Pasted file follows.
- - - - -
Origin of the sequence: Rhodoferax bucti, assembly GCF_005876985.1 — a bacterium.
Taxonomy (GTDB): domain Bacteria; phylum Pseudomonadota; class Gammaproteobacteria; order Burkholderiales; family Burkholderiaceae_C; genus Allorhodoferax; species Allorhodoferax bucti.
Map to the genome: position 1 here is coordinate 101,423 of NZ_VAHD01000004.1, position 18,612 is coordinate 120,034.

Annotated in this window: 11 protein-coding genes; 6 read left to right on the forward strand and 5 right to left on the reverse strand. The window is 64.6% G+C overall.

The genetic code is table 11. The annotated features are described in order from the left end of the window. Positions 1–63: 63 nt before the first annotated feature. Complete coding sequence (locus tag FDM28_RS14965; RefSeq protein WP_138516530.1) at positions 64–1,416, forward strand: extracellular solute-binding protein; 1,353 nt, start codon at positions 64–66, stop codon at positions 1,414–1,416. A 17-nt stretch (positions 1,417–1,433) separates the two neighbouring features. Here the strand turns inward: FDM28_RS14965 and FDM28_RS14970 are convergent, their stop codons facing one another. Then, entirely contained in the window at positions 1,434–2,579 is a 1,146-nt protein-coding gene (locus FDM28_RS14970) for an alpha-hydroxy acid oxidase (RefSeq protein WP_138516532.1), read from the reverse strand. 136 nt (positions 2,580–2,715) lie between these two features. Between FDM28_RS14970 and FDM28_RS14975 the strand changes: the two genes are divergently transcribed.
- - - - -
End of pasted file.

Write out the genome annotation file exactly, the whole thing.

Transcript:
Origin of the sequence: Rhodoferax bucti, assembly GCF_005876985.1 — a bacterium.
Taxonomy (GTDB): domain Bacteria; phylum Pseudomonadota; class Gammaproteobacteria; order Burkholderiales; family Burkholderiaceae_C; genus Allorhodoferax; species Allorhodoferax bucti.
Map to the genome: position 1 here is coordinate 101,423 of NZ_VAHD01000004.1, position 18,612 is coordinate 120,034.

Annotated in this window: 11 protein-coding genes; 6 read left to right on the forward strand and 5 right to left on the reverse strand. The window is 64.6% G+C overall.

The genetic code is table 11. The annotated features are described in order from the left end of the window. Positions 1–63: 63 nt before the first annotated feature. Complete coding sequence (locus tag FDM28_RS14965; RefSeq protein WP_138516530.1) at positions 64–1,416, forward strand: extracellular solute-binding protein; 1,353 nt, start codon at positions 64–66, stop codon at positions 1,414–1,416. A 17-nt stretch (positions 1,417–1,433) separates the two neighbouring features. Here the strand turns inward: FDM28_RS14965 and FDM28_RS14970 are convergent, their stop codons facing one another. Then, entirely contained in the window at positions 1,434–2,579 is a 1,146-nt protein-coding gene (locus FDM28_RS14970) for an alpha-hydroxy acid oxidase (RefSeq protein WP_138516532.1), read from the reverse strand. 136 nt (positions 2,580–2,715) lie between these two features. Between FDM28_RS14970 and FDM28_RS14975 the strand changes: the two genes are divergently transcribed.